Book Review: What is the Gospel?

This is a good one perhaps for some Easter week reading to remind yourself why.


If you've been following my articles looking at the what Christians believe the gospel is and you've thought, “I wouldn't mind a little bit more on that,” then Greg Gilbert's book is an excellent place to go. In fact, if you do go there you will find some similarities I suspect, as I've been reading it alongside writing the articles.

Gilbert is a pastor of a church in Kentucky, and so the book is written to help ordinary Christians have a deeper appreciation of the extraordinary good news of Jesus Christ. The heart of the book is an explanation of the gospel in four chapters (which may sound familiar):

  1. God the righteous Creator
  2. Man the Sinner
  3. Jesus Christ the Saviour
  4. Response – Faith and Repentance

In a straightforward and engaging way, he presents the Bible's teaching on the shape and content of the gospel message. He also has a couple of introductory chapters explaining why he wrote the book and why he's using the Bible as the foundation for explaining the Christian message. There's a chapter on the idea of the Kingdom of God and how that relates to the gospel and two chapters on what it means to live out the gospel as Christian, or to be gospel-centred.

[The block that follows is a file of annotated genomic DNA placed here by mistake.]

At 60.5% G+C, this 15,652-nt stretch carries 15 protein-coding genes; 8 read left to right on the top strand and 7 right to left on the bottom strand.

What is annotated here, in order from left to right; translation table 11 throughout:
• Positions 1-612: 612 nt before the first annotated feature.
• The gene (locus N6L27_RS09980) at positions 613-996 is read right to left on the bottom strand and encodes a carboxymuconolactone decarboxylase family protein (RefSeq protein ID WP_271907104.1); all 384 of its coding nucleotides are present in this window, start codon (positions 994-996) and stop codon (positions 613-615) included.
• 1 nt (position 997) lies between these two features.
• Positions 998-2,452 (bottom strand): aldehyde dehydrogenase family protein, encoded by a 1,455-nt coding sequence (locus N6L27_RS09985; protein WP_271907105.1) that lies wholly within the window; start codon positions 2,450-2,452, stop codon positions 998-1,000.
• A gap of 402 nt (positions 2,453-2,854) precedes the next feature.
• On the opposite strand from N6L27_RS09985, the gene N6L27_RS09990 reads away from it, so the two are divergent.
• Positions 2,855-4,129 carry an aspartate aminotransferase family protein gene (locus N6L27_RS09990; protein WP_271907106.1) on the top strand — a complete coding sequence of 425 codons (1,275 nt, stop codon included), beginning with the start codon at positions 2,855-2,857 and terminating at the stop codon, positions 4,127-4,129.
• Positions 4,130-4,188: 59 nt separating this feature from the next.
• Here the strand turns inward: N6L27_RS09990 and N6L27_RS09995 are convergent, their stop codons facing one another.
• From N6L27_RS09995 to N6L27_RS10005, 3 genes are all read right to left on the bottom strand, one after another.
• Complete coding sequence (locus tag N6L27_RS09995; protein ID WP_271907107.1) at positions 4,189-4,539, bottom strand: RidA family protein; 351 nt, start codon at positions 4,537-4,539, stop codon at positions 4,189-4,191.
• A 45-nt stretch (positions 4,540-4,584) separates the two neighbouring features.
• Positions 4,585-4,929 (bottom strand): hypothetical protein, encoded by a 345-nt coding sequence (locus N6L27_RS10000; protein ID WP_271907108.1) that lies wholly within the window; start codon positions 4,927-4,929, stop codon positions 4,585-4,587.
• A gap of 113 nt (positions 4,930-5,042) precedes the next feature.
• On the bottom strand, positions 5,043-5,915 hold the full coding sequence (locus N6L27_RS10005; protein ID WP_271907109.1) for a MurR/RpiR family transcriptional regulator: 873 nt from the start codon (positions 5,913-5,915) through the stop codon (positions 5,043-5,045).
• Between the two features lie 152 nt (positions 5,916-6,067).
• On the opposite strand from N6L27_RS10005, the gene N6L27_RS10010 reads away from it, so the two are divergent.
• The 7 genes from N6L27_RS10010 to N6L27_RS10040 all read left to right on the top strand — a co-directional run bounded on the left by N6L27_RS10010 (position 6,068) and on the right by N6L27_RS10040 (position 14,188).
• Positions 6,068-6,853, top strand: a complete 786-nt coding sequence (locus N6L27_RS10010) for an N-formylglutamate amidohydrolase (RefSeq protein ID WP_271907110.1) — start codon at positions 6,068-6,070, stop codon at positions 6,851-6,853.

This is a book that is both clear and challenging. Gilbert takes us to the core of the Christian message and challenges us to both believe it and to live out the consequences of it. He deals clearly with some of the issues that people have, both in terms of believing the gospel and in terms of how Christians can be distracted from keeping the gospel central.

All of that is found in just 128 pages and it's available as an eBook if you prefer. This would be a great book to read this Easter time. It's a good book for Christians, as it helps us re-focus on what is most important and remind us of the message we believe and share. It could also be a good book to read and pass on to friends and family who are not Christians, but who might be interested. As always, it's available from Amazon and from around £6.


Popular posts from this blog

Re-Balancing Our Resources

The Idolatry of the Middle-Class Church Member?

Why I haven’t joined the Church Society